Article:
WASHINGTON — In a stunning reversal, the Navy has upheld the firing of the aircraft carrier captain who urged faster action to protect his crew from a coronavirus outbreak, the Navy’s top officer said Friday.
Adm. Mike Gilday, the chief of naval operations, also extended the blame for the ship’s pandemic crisis, delaying the promotion of the one-star admiral who was also onboard the USS Theodore Roosevelt — concluding that both men made serious errors in judgment. Less than two months ago, Gilday had recommended that Capt. Brett E. Crozier be restored to command of the Roosevelt.
The spread of the coronavirus aboard the carrier while on deployment in the Pacific in March exploded into one of the biggest military leadership crises of recent years. More than 1,000 members of the crew eventually became infected, and one sailor died. The ship was sidelined for weeks at Guam but recently returned to duty. The acting Navy secretary at the time, Thomas Modly, resigned in April over his handling of the crisis.
In summarizing his findings, Gilday told a Pentagon news conference that Crozier, as the ship’s skipper, and Crozier’s immediate boss, Rear Adm. Stuart Baker, “failed to tackle the problem head on and take charge,” as the virus spread throughout the ship, and their actions “fell well short of what we expect” of those in command.
“They did not do enough, soon enough,” Gilday said.
Gilday’s decision to hold both Crozier and Baker accountable is confirmation of concerns expressed by top Pentagon officials who demanded a deeper investigation when the Navy presented the results of a preliminary probe in April. On the basis of that initial probe, Gilday recommended that Crozier be restored to command of the Roosevelt. That move was not acted upon, however, pending the outcome of the deeper investigation released Friday.
“Had I known then what I know today, I would have relieved him” of command in April, Gilday said.
Navy Secretary Kenneth Braithwaite, who took office after the deeper probe was begun, told the news conference that “emotions got in the way” of determining the full story of what happened aboard the Roosevelt, resulting in a too-narrow initial investigation. He said there had been “a rush to judgment,” but he did not say who he blamed for that.
Among other findings, as described by Gilday, the investigation determined that the likely source of the coronavirus infection was obtained during a port visit in Vietnam in March. He said investigators were unable to determine who among the crew was the first person to be infected.
The investigation, done by Adm. Robert Burke and endorsed Friday by Gilday, found that Crozier failed to stem the outbreak or properly communicate the escalating crisis to senior commanders. It also concludes that the ship’s slow response to the virus was not his fault alone, and that Baker also failed to take decisive actions to address the problem.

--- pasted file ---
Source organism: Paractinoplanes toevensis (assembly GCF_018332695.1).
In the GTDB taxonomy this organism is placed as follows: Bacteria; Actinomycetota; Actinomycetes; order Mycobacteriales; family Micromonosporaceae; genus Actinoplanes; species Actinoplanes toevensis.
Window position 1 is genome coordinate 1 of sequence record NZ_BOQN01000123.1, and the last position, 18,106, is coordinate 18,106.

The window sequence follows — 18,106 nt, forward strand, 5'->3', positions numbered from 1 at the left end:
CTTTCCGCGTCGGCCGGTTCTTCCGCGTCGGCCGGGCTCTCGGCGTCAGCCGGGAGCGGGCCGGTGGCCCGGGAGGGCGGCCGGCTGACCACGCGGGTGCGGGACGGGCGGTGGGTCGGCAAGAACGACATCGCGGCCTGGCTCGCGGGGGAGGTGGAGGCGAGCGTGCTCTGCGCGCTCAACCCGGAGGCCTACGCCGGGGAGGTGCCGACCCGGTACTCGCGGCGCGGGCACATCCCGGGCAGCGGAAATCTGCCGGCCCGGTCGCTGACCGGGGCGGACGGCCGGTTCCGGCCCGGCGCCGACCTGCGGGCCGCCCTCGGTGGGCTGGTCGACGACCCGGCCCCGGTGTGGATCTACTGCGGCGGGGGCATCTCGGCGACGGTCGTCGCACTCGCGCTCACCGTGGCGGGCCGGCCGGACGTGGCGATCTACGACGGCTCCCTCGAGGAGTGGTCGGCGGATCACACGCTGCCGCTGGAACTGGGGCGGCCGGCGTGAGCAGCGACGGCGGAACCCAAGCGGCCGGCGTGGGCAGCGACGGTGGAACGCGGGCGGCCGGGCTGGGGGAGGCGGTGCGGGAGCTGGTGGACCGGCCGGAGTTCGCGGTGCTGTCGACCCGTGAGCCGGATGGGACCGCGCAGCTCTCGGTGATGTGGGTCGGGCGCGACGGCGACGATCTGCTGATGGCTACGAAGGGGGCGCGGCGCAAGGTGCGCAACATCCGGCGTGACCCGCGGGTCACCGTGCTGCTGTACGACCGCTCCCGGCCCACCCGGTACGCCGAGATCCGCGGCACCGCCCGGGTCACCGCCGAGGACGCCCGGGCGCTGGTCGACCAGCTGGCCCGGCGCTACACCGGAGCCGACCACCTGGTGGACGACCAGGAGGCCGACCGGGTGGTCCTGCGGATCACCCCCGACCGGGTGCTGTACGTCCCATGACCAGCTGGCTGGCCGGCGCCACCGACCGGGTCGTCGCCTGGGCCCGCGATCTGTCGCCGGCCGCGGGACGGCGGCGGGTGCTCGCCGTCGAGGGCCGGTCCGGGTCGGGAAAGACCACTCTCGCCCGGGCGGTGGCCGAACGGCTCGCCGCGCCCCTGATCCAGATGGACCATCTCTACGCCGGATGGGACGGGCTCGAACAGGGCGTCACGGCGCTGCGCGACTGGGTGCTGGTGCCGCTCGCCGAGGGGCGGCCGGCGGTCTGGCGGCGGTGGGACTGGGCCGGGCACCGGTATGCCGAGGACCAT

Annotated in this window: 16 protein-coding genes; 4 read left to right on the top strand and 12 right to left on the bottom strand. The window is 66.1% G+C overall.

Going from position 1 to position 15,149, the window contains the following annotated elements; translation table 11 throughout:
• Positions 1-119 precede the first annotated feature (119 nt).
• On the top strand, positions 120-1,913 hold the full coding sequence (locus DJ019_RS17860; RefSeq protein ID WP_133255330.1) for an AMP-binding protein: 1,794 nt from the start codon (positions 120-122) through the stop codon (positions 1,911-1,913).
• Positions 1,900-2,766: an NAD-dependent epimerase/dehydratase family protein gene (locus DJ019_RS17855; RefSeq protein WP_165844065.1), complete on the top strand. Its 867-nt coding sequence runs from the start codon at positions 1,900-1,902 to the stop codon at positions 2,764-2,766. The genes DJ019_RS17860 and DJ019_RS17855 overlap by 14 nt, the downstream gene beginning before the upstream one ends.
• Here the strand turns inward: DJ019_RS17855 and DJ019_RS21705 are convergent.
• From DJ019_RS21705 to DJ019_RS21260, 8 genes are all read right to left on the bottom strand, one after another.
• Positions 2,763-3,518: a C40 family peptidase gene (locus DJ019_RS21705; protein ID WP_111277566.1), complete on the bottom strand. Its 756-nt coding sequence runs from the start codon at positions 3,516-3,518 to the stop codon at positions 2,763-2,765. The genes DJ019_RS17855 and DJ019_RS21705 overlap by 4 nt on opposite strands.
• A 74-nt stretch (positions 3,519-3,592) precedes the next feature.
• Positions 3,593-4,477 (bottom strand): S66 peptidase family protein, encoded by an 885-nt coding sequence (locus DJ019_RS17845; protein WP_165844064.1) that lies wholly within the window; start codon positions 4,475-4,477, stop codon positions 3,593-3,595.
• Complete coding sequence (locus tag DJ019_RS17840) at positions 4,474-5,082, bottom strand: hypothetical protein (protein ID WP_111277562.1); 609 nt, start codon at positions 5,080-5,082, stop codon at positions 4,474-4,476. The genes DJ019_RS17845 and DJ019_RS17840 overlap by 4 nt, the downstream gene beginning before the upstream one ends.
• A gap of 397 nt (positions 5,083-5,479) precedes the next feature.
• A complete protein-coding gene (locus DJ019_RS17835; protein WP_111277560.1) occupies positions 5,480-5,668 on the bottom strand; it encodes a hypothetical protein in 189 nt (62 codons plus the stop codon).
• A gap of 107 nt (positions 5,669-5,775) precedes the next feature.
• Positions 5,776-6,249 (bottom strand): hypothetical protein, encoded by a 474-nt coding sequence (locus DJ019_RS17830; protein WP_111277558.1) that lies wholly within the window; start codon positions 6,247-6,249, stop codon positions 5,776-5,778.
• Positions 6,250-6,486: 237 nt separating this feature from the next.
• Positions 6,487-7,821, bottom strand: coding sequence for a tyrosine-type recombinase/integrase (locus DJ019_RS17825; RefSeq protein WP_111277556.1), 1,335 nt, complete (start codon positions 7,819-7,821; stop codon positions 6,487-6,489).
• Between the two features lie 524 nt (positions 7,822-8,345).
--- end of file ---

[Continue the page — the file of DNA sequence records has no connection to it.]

Gilday’s recommendations cap a drama that has engulfed the Navy for nearly three months, sidelining the carrier for 10 weeks in Guam, and setting off a dramatic series of events that led to Crozier’s dismissal, the abrupt resignation of the acting Navy secretary who fired him and the push for a broader review of the Pacific fleet’s top commanders and how they handled the virus outbreak.
Based on the findings, Crozier and Baker would be able to remain in the Navy and move on to other jobs at their current rank, but the admonishments are likely career-enders for both men. Gilday said Crozier will not be eligible for command again.
Crozier’s firing upset the carrier’s crew at the time, and he received cheers and applause as he walked off the ship. Gilday said Friday that in several instances he believes Crozier put the crew’s comfort ahead of its safety. He said the commanders were slow to move the sailors off the ship and released sailors from quarantine in one area of the ship too quickly.
Braithwaite, the Navy secretary, told a Senate committee in early May that the service was in “rough waters” and suffering from leadership failures.
The COVID-19 outbreak on the Roosevelt was the most extensive and concentrated spread of the virus across the U.S. military. It eventually sent all of the 4,800 crew members ashore for weeks of quarantine, in a systematic progression that kept enough sailors on the ship to keep it secure and running.
More broadly, it put out of commission a massive warship vital to the Navy’s mission of countering China’s power in the Asia-Pacific region.
When the coronavirus outbreak was discovered on the Roosevelt, Crozier sent an email to several commanders pleading for more urgent Navy action, including the removal of nearly all sailors from the ship to protect their health. That email was leaked to the media, and Modly accused Crozier of bad judgment and directed that he be relieved of command April 2.
Days later, amid an uproar of his handling of the matter, Modly resigned and was replaced by James McPherson. Braithwaite’s nomination to be secretary was still pending at the time. He took over earlier this month after he was confirmed by the Senate. In the report Friday, Gilday concluded that Crozier did not intentionally leak the email.
The Roosevelt, meanwhile, spent weeks in port in Guam, as crew members rotated ashore for quarantine and isolation at the military base and in hotels around the island. After about two weeks of training at sea, the carrier returned to operations at sea with a reduced crew on June 4. Sailors have continued to fly back to the ship from Guam after they have recovered from the virus or completed two weeks of quarantine.
The Roosevelt’s experience with the virus, however, spurred the development of widespread cleaning and health precautions across the military. And it also gave federal health authorities a population of sailors to test, providing greater insight into the science and the spread of the virus.
Story by Lolita C. Baldor and Robert Burns